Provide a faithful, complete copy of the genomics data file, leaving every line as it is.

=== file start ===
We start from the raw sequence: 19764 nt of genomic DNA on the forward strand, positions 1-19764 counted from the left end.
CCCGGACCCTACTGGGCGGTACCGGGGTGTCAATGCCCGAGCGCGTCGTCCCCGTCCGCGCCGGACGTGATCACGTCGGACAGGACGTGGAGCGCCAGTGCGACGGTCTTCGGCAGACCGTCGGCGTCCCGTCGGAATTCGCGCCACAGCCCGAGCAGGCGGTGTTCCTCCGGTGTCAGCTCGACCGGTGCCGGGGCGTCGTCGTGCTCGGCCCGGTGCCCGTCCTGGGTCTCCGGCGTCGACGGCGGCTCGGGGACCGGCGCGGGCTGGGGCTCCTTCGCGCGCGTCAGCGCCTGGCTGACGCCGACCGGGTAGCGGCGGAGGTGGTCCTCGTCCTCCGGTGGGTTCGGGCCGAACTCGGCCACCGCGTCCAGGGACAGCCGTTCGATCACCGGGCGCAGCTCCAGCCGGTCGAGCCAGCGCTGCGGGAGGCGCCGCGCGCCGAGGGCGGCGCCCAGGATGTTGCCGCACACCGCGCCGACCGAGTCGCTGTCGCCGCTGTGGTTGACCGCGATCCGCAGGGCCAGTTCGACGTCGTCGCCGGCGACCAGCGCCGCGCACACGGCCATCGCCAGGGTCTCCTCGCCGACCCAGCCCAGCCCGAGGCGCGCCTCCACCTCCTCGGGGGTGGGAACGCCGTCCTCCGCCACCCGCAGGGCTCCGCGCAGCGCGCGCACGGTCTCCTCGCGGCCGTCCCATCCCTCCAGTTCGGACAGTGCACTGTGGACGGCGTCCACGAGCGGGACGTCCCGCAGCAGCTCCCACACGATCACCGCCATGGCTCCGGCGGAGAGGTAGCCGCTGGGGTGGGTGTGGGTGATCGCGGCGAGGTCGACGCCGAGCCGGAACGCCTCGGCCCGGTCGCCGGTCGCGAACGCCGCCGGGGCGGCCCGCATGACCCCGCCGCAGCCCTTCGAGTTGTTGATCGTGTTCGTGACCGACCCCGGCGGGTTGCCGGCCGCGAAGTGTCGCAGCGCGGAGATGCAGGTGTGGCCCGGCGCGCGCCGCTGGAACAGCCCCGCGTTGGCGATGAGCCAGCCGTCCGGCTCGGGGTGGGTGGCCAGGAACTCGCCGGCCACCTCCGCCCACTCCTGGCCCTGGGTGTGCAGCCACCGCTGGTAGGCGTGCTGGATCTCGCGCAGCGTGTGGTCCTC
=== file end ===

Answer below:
We start from the raw sequence: 19764 nt of genomic DNA on the forward strand, positions 1-19764 counted from the left end.
CCCGGACCCTACTGGGCGGTACCGGGGTGTCAATGCCCGAGCGCGTCGTCCCCGTCCGCGCCGGACGTGATCACGTCGGACAGGACGTGGAGCGCCAGTGCGACGGTCTTCGGCAGACCGTCGGCGTCCCGTCGGAATTCGCGCCACAGCCCGAGCAGGCGGTGTTCCTCCGGTGTCAGCTCGACCGGTGCCGGGGCGTCGTCGTGCTCGGCCCGGTGCCCGTCCTGGGTCTCCGGCGTCGACGGCGGCTCGGGGACCGGCGCGGGCTGGGGCTCCTTCGCGCGCGTCAGCGCCTGGCTGACGCCGACCGGGTAGCGGCGGAGGTGGTCCTCGTCCTCCGGTGGGTTCGGGCCGAACTCGGCCACCGCGTCCAGGGACAGCCGTTCGATCACCGGGCGCAGCTCCAGCCGGTCGAGCCAGCGCTGCGGGAGGCGCCGCGCGCCGAGGGCGGCGCCCAGGATGTTGCCGCACACCGCGCCGACCGAGTCGCTGTCGCCGCTGTGGTTGACCGCGATCCGCAGGGCCAGTTCGACGTCGTCGCCGGCGACCAGCGCCGCGCACACGGCCATCGCCAGGGTCTCCTCGCCGACCCAGCCCAGCCCGAGGCGCGCCTCCACCTCCTCGGGGGTGGGAACGCCGTCCTCCGCCACCCGCAGGGCTCCGCGCAGCGCGCGCACGGTCTCCTCGCGGCCGTCCCATCCCTCCAGTTCGGACAGTGCACTGTGGACGGCGTCCACGAGCGGGACGTCCCGCAGCAGCTCCCACACGATCACCGCCATGGCTCCGGCGGAGAGGTAGCCGCTGGGGTGGGTGTGGGTGATCGCGGCGAGGTCGACGCCGAGCCGGAACGCCTCGGCCCGGTCGCCGGTCGCGAACGCCGCCGGGGCGGCCCGCATGACCCCGCCGCAGCCCTTCGAGTTGTTGATCGTGTTCGTGACCGACCCCGGCGGGTTGCCGGCCGCGAAGTGTCGCAGCGCGGAGATGCAGGTGTGGCCCGGCGCGCGCCGCTGGAACAGCCCCGCGTTGGCGATGAGCCAGCCGTCCGGCTCGGGGTGGGTGGCCAGGAACTCGCCGGCCACCTCCGCCCACTCCTGGCCCTGGGTGTGCAGCCACCGCTGGTAGGCGTGCTGGATCTCGCGCAGCGTGTGGTCCTC